Naissance à rebours
October 25, 2017 - March 11, 2018
DHC/ART Foundation for Contemporary Art
451 & 465, St-Jean Street Montréal, Québec H2Y 2R5
By JAMES D. CAMPBELL, FEB. 2018
As part of its 10th anniversary celebration, DHC/ART Foundation for Contemporary Art presented a powerfully moving and cohesive solo exhibition of Bill Viola, fittingly entitled Naissance à rebours.
Viola has long been recognized as a visionary pilgrim in video art and remains for many its reigning avatar. With a career spanning almost 50 years, the artist is no stranger to Montreal. We first saw his work in November 1975 at Véhicule Gallery with Original Thought, a superb video installation involving light reflected on water then projected onto the wall. Even then, its theme was prophetic for all his later work: the unity of all things. He was the subject of a welcome retrospective at the Musée d'art contemporain.in 1993 which included what is no doubt still one of the strongest works by a video artist in the history of the discipline: Slowly Turning Narrative (1992). In 2001, his work The Sleepers (1992) appeared in "Artcité” at the Musée d'Art Contemporain de Montréal, and again in 2017 in its "State of the World: Pictures for an Exhibition," Making its Canadian debut now is his most recent major installation, Inverted Birth (2014), one that compares very favourably with Slowly Turning Narrative.
Inverted Birth is a monumental projection of a man who stands alone, withstanding a proverbial onslaught, perhaps caught live in the midst of a healing ceremony. Of this latest work, Bill Viola writes, "a man stands in the darkness, drenched in black fluid, the sound of drips punctuating the hollow sound of an empty space. Gradually the fluid begins to rise and as the movement escalates, the flow upward becomes a roaring deluge. The dark despair of black turns to fear as the liquid changes to red but the man remains strong. With the flow of white liquid comes relief and nurturing, followed by the purification of cleansing water. Finally, a soft mist brings acceptance, awakening, and birth. The fluids represent the essence of human life: earth, blood, milk, water, and air, and the life cycle from birth to death, here inverted into a transformation from darkness to light."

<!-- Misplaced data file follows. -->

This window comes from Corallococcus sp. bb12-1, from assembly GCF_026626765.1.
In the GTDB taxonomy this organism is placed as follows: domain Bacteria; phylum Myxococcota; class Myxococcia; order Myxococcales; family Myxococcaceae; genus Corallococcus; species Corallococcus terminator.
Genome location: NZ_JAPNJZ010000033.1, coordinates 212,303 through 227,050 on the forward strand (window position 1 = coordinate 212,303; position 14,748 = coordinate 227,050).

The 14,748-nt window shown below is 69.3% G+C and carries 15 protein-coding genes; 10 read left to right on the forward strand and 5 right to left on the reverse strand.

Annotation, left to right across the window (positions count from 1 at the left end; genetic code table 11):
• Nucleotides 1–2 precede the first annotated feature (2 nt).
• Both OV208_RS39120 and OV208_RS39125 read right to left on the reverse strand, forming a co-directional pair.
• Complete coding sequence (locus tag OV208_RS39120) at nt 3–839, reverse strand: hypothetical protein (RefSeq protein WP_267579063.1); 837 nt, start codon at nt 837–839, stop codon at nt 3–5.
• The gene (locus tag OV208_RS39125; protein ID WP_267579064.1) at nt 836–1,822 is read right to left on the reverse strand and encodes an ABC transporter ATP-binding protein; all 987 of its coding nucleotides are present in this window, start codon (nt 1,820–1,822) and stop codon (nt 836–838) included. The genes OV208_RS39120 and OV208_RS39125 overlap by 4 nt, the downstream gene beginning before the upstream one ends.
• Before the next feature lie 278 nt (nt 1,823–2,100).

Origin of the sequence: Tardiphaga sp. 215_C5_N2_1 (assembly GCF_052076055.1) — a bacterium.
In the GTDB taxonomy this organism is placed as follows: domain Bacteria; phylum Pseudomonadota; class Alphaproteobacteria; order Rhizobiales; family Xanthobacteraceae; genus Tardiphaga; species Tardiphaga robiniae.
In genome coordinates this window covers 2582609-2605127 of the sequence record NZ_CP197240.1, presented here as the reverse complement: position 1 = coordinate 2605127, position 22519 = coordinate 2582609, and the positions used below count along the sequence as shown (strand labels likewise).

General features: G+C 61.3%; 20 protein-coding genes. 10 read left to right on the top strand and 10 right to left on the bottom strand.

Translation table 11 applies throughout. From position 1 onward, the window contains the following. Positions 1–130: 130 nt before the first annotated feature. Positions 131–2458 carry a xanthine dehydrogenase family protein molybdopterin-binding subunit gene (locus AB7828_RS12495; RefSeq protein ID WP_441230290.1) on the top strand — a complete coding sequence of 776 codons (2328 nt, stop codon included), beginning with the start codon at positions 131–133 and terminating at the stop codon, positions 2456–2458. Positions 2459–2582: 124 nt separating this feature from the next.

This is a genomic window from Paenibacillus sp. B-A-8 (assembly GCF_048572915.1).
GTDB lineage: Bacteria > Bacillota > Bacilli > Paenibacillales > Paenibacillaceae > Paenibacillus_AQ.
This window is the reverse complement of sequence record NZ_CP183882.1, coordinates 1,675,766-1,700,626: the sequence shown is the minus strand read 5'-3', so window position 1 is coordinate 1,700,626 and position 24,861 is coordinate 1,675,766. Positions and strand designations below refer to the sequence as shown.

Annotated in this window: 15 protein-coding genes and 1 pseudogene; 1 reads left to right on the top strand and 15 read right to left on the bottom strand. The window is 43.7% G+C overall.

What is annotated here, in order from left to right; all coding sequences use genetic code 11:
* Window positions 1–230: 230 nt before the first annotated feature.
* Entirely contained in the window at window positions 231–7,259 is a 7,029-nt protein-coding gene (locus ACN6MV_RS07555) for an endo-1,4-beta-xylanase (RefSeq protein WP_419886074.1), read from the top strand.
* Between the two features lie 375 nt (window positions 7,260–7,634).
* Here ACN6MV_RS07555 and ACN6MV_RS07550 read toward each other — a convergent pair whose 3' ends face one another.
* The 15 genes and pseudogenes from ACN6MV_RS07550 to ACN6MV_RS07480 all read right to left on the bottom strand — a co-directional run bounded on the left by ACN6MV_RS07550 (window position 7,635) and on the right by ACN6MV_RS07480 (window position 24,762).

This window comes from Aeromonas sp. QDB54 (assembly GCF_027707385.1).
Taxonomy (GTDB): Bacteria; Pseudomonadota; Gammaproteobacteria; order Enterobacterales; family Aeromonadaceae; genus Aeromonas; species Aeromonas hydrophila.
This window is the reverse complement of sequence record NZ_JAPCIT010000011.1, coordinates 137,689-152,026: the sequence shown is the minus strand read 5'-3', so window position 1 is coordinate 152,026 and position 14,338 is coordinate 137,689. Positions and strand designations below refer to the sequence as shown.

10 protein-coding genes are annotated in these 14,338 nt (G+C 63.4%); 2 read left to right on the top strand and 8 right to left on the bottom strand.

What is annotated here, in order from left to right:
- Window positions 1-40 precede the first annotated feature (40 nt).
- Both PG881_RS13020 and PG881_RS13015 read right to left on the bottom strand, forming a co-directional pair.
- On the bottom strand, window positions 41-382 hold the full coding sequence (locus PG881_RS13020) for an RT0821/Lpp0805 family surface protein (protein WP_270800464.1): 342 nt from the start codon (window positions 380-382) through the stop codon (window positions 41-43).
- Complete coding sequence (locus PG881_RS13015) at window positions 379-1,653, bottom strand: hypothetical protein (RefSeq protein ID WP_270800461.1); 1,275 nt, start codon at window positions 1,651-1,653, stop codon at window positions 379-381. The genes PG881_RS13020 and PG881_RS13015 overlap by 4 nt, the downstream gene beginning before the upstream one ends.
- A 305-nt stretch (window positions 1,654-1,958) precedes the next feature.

The work treats five stages of awakening through a staggered cascading sequence of violent transformations that mark telling stages in his experience and our existence: the life, death, birth, and rebirth cycle. “Birth is not a beginning, death is not an end,” as Viola has remarked, quoting from the Chinese philosopher Chuang Tzu (370–287 BC). The liminal states in between are suggested with beautifully understated theatricality here.
Most all of Viola's earlier work referenced the solitary subject, and his work has always had an existential core. Estranged from nature, caught up in technics, cast down by fate, necessity, circumstance, the self can only undergo catharsis and bear witness after confronting itself in time. Viola investigates the very nature of our existence on the threshold, the so-called ‘breach wall’ in seeing, the cusp of being. The vertical depth of Inverted Birth with its dilation on genesis, definition, deliverance, defenestration (or exfoliation) makes a powerful impact.
Inverted Birth is only the latest in a long series of works that depict his protagonists in extreme situations, and all those works have great spiritual resonance. Under water or on fire, ascending and descending, his subjects take on the role of an Everyperson and he relentlessly cuts to the chase through a wide swathe of presuppositions about nature, culture and embodiment in the world and grounds us in existential meanings that are continually engaging as food for thought. Viola reminds us that we do not have to own the truth in order to bear effective witness to it, and his is an unfailingly testimonial stance – and practice.
DHC/ART also brought together four flat panel video works, The Return (2007), Ancestors (2012), Walking on the Edge (2012), and The Encounter (2012), as well as the projection work Ascension (2000).